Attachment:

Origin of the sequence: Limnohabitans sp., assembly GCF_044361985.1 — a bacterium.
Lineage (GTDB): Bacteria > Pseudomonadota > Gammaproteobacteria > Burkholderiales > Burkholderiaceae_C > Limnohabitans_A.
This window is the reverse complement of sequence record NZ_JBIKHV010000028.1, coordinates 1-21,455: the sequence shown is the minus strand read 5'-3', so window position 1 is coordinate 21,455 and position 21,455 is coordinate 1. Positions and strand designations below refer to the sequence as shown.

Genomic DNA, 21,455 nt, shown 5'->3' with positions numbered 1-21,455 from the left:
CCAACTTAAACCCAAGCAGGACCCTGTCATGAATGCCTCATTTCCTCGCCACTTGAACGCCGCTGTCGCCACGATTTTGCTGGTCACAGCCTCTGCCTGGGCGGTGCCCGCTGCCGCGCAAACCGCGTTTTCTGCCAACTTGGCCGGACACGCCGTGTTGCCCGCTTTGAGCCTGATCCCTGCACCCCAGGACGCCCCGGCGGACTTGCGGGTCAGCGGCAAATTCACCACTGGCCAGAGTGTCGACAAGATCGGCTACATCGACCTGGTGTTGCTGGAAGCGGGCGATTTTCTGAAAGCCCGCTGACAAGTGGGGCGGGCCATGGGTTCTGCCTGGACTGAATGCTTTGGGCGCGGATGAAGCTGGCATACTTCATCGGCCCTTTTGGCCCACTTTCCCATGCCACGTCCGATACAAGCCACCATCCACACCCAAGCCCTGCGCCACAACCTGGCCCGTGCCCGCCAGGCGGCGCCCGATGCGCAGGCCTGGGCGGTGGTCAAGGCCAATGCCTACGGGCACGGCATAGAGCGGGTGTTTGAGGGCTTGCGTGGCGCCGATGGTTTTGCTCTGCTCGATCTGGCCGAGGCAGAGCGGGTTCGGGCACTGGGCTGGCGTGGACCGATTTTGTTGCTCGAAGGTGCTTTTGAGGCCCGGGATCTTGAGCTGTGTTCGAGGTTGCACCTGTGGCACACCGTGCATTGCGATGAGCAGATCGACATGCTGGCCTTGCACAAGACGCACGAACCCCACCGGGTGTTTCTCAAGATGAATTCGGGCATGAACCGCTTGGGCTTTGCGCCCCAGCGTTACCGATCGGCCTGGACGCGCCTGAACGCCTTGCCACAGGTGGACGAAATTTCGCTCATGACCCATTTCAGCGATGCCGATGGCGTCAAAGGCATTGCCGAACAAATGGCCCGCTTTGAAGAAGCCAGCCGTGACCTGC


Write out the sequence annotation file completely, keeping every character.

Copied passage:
Origin of the sequence: Limnohabitans sp., assembly GCF_044361985.1 — a bacterium.
Lineage (GTDB): Bacteria > Pseudomonadota > Gammaproteobacteria > Burkholderiales > Burkholderiaceae_C > Limnohabitans_A.
This window is the reverse complement of sequence record NZ_JBIKHV010000028.1, coordinates 1-21,455: the sequence shown is the minus strand read 5'-3', so window position 1 is coordinate 21,455 and position 21,455 is coordinate 1. Positions and strand designations below refer to the sequence as shown.

Genomic DNA, 21,455 nt, shown 5'->3' with positions numbered 1-21,455 from the left:
CCAACTTAAACCCAAGCAGGACCCTGTCATGAATGCCTCATTTCCTCGCCACTTGAACGCCGCTGTCGCCACGATTTTGCTGGTCACAGCCTCTGCCTGGGCGGTGCCCGCTGCCGCGCAAACCGCGTTTTCTGCCAACTTGGCCGGACACGCCGTGTTGCCCGCTTTGAGCCTGATCCCTGCACCCCAGGACGCCCCGGCGGACTTGCGGGTCAGCGGCAAATTCACCACTGGCCAGAGTGTCGACAAGATCGGCTACATCGACCTGGTGTTGCTGGAAGCGGGCGATTTTCTGAAAGCCCGCTGACAAGTGGGGCGGGCCATGGGTTCTGCCTGGACTGAATGCTTTGGGCGCGGATGAAGCTGGCATACTTCATCGGCCCTTTTGGCCCACTTTCCCATGCCACGTCCGATACAAGCCACCATCCACACCCAAGCCCTGCGCCACAACCTGGCCCGTGCCCGCCAGGCGGCGCCCGATGCGCAGGCCTGGGCGGTGGTCAAGGCCAATGCCTACGGGCACGGCATAGAGCGGGTGTTTGAGGGCTTGCGTGGCGCCGATGGTTTTGCTCTGCTCGATCTGGCCGAGGCAGAGCGGGTTCGGGCACTGGGCTGGCGTGGACCGATTTTGTTGCTCGAAGGTGCTTTTGAGGCCCGGGATCTTGAGCTGTGTTCGAGGTTGCACCTGTGGCACACCGTGCATTGCGATGAGCAGATCGACATGCTGGCCTTGCACAAGACGCACGAACCCCACCGGGTGTTTCTCAAGATGAATTCGGGCATGAACCGCTTGGGCTTTGCGCCCCAGCGTTACCGATCGGCCTGGACGCGCCTGAACGCCTTGCCACAGGTGGACGAAATTTCGCTCATGACCCATTTCAGCGATGCCGATGGCGTCAAAGGCATTGCCGAACAAATGGCCCGCTTTGAAGAAGCCAGCCGTGACCTGC